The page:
Our employees usually don't wear gloves when processing food products. For good reason.
"That's not clean!" we sometimes hear when people see images of our processing plants. You can immediately see from the photos that our staff don't wear gloves. We don't use gloves because they aren't more hygienic, and they also aren't sustainable. Quite the opposite.
Gloves have to be changed several times a day and they ultimately all end up in the rubbish. There are around 400 people working at our cashew processing plant. This would add up to considerable amount of plastic waste every day.
As they crack the cashew's hard outer shell, our workers use a cracking tool with a sharp blade. Gloves tear easily at this stage and some of this plastic could end up in the nuts.
After the shell is cracked, workers remove the cashew kernel's thin membrane with a knife. The workers need to skillfully use their fingers to ensure the nuts don't break. Gloves would make this work very hard.
Don't forget, gloves can be uncomfortable to wear. Hands sweat in plastic gloves, and this could lead to skin rashes. It could even be worse if the corrosive liquid that seeps out of the cashew's outer shell after its cracked should find its way into the workers' gloves.
This corrosive liquid can cause chronic skin problems if it isn't handled properly. Our employees protect their hands with cashew oil while working. Cashew oil is a by-product of the production process and is extracted from oily kernels that are not suitable for consumption. It acts as a natural antidote to the corrosive liquid from the shells. At the end of the day, the workers clean their hands thoroughly with maize flour and lemon juice to remove all traces of the liquid.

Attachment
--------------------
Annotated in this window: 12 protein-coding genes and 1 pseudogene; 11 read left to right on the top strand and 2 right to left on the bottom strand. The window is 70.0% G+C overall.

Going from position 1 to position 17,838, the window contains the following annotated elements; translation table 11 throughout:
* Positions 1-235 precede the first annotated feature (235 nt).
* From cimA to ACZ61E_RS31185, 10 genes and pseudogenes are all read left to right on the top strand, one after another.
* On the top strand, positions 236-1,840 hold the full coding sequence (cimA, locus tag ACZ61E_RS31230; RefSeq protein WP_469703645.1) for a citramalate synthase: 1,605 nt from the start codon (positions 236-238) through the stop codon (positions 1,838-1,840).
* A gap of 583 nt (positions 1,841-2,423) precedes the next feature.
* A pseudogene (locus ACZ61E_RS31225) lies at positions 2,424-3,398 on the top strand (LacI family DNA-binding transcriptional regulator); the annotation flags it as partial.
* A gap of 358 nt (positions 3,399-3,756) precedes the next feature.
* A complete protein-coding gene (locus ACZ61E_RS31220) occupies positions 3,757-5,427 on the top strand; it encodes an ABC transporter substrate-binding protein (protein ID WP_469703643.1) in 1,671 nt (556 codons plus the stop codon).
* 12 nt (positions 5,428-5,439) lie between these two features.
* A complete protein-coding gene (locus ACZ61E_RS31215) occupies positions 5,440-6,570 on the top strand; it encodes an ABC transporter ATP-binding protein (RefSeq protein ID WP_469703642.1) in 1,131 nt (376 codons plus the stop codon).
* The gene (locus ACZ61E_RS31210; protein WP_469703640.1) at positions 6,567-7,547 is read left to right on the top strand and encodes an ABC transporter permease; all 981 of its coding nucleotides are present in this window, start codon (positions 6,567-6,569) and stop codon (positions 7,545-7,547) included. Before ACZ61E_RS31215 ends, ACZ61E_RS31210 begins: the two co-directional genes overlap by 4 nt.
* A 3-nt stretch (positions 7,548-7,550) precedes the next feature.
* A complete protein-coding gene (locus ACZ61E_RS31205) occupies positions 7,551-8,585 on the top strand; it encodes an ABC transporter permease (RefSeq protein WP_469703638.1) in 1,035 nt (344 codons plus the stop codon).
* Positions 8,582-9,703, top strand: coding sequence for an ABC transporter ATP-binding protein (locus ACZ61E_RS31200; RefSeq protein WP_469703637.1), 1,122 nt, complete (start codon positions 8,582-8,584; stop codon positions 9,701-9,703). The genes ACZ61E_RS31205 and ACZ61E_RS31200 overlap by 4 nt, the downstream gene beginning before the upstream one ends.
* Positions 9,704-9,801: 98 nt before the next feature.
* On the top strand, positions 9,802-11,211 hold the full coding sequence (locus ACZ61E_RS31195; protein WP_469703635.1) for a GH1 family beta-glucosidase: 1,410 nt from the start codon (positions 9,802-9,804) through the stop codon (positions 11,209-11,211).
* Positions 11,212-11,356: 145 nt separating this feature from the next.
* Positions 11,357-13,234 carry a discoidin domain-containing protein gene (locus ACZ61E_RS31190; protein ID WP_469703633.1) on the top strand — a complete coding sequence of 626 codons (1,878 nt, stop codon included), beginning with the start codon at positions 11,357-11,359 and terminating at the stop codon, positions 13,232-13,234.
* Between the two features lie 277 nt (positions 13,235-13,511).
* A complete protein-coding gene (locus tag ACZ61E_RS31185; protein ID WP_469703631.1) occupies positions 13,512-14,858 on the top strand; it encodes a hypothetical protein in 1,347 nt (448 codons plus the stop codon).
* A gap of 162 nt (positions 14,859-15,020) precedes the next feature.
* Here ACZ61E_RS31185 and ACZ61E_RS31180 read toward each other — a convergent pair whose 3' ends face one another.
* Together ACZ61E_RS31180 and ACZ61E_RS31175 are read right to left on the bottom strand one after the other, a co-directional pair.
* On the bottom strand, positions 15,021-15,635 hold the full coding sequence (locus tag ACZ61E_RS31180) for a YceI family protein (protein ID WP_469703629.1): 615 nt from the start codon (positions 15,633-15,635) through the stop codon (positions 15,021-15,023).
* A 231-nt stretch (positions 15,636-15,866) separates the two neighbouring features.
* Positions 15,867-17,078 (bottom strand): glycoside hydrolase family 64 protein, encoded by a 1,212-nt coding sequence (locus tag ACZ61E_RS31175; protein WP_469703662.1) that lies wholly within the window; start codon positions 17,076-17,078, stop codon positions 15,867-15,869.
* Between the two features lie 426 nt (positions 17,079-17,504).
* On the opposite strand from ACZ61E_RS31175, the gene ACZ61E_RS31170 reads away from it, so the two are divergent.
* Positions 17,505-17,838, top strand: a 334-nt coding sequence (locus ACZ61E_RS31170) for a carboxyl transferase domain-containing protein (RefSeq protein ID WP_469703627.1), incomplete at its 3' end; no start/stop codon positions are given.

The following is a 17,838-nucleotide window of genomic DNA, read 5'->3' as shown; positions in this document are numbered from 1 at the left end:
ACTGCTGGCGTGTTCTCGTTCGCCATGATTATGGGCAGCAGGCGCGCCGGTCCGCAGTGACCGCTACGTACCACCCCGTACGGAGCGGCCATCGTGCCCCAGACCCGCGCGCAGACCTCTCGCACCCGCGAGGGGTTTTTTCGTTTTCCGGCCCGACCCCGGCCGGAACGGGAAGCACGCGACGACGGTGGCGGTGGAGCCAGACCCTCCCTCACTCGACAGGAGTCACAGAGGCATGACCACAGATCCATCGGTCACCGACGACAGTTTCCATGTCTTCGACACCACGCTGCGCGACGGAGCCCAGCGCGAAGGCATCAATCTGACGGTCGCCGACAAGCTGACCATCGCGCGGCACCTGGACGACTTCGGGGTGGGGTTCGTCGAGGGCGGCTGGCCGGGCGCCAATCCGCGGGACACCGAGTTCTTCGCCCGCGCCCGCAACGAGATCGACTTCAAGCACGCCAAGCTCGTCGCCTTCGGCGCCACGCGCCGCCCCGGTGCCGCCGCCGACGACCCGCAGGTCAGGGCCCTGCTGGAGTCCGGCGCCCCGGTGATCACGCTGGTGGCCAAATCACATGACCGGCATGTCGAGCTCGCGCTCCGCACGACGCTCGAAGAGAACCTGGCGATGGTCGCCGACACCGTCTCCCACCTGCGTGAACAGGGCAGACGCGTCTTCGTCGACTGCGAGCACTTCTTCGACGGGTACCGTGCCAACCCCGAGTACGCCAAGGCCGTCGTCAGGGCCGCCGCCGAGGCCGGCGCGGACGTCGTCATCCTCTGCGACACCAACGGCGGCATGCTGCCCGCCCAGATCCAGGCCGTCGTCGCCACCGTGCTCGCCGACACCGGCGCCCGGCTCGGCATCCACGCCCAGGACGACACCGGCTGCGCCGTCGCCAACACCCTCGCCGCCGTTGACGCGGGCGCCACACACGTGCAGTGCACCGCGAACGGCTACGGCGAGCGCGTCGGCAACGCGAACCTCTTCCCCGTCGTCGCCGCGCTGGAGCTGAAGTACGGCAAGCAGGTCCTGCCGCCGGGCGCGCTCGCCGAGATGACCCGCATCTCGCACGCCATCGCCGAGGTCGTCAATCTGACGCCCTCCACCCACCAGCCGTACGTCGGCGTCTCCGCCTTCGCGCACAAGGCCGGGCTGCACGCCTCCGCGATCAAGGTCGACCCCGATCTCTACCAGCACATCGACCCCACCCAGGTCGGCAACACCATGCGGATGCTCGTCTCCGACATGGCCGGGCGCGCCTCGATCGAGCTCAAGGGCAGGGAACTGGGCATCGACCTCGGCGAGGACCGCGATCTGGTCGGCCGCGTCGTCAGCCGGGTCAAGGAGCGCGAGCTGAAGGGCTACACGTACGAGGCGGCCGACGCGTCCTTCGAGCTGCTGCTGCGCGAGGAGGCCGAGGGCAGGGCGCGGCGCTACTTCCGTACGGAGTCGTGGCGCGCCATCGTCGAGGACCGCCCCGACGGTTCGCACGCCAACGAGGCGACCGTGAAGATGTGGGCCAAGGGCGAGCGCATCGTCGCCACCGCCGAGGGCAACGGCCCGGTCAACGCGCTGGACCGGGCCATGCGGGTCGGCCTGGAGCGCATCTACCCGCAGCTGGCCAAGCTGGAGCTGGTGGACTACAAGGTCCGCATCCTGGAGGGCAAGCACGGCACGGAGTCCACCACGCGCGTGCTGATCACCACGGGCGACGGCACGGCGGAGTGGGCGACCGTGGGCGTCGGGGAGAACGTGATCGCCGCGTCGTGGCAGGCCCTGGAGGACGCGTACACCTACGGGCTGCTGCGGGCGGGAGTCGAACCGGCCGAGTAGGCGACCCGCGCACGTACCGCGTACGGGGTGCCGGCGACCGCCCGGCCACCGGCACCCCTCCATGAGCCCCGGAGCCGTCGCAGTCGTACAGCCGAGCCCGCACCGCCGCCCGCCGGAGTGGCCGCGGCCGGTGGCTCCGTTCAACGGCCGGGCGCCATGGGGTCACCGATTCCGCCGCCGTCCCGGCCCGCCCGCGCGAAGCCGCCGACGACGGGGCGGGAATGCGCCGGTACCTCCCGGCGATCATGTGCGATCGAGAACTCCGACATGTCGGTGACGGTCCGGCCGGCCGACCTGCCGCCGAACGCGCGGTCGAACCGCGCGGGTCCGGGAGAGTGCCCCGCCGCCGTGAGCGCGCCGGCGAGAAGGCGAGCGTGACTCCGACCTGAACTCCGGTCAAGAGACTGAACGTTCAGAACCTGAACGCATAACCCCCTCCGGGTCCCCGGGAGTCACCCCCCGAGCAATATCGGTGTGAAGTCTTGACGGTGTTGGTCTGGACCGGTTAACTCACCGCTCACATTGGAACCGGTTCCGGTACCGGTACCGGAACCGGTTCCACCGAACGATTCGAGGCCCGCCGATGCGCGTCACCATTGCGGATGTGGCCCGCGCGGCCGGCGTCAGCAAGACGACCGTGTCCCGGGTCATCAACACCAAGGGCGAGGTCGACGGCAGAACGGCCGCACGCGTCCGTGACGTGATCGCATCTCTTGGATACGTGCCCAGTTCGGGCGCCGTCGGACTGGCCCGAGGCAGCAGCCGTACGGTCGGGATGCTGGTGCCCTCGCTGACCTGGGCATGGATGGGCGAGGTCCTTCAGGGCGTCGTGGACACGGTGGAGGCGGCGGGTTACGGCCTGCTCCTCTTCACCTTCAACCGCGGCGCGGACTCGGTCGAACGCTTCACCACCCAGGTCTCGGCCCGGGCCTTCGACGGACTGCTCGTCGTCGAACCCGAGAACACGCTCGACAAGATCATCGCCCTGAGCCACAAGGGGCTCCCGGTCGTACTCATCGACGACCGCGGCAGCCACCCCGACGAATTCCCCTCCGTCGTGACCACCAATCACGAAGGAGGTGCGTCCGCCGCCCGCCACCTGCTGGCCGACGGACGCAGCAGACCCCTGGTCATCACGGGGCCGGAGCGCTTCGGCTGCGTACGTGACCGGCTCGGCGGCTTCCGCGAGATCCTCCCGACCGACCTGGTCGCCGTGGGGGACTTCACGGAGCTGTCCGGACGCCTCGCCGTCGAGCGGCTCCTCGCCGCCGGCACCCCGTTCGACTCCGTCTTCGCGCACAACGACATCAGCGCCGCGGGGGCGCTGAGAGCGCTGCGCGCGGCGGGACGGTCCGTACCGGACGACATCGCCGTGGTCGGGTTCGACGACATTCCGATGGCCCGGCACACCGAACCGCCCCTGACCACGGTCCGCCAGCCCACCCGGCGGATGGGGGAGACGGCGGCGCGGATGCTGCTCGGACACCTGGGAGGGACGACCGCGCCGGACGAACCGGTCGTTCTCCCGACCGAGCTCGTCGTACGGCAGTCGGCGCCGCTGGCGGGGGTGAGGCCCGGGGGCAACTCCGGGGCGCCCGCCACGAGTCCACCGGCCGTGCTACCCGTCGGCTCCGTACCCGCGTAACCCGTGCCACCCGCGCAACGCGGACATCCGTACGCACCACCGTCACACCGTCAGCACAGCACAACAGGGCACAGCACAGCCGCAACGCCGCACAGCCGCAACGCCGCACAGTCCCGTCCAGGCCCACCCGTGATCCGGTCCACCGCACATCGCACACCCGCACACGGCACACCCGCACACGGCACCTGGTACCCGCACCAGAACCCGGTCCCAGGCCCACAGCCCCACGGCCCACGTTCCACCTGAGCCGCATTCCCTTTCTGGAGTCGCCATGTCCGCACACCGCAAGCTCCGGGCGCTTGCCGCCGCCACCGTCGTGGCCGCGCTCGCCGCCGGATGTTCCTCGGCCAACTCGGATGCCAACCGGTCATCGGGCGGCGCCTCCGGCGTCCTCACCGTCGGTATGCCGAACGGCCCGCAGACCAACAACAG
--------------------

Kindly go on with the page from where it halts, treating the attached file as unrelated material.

Justine Nana lives with her family in Bobo Dioulasso, Burkina Faso. In the video she talks about her daily work in cashew production (with German subtitles).
The hygiene measures in place at the plant are a lot more effective than gloves. Cashew production is carried out according to the HACCP guidelines for hazard analysis and critical control points. This means that we uphold the same standards for the production and handling of food as European facilities would.
All of the areas where the cashews are processed as a final product are treated as specific hygiene zones. Before entering the plant, employees must wash their hands thoroughly, following the same advice that is familiar to us all since the Covid outbreak. They then put on their work clothes as well as hair caps and masks.
These hygiene measures are very effective, as our inspections confirm. We carry out a microbiological analysis of our products several times a year. Any contamination due to insufficient hygiene measures would be flagged during these inspections.
So, gloves are only presumed to be more hygienic. They can get just as dirty as hands. Clean hands and good hygiene measures make all the difference.
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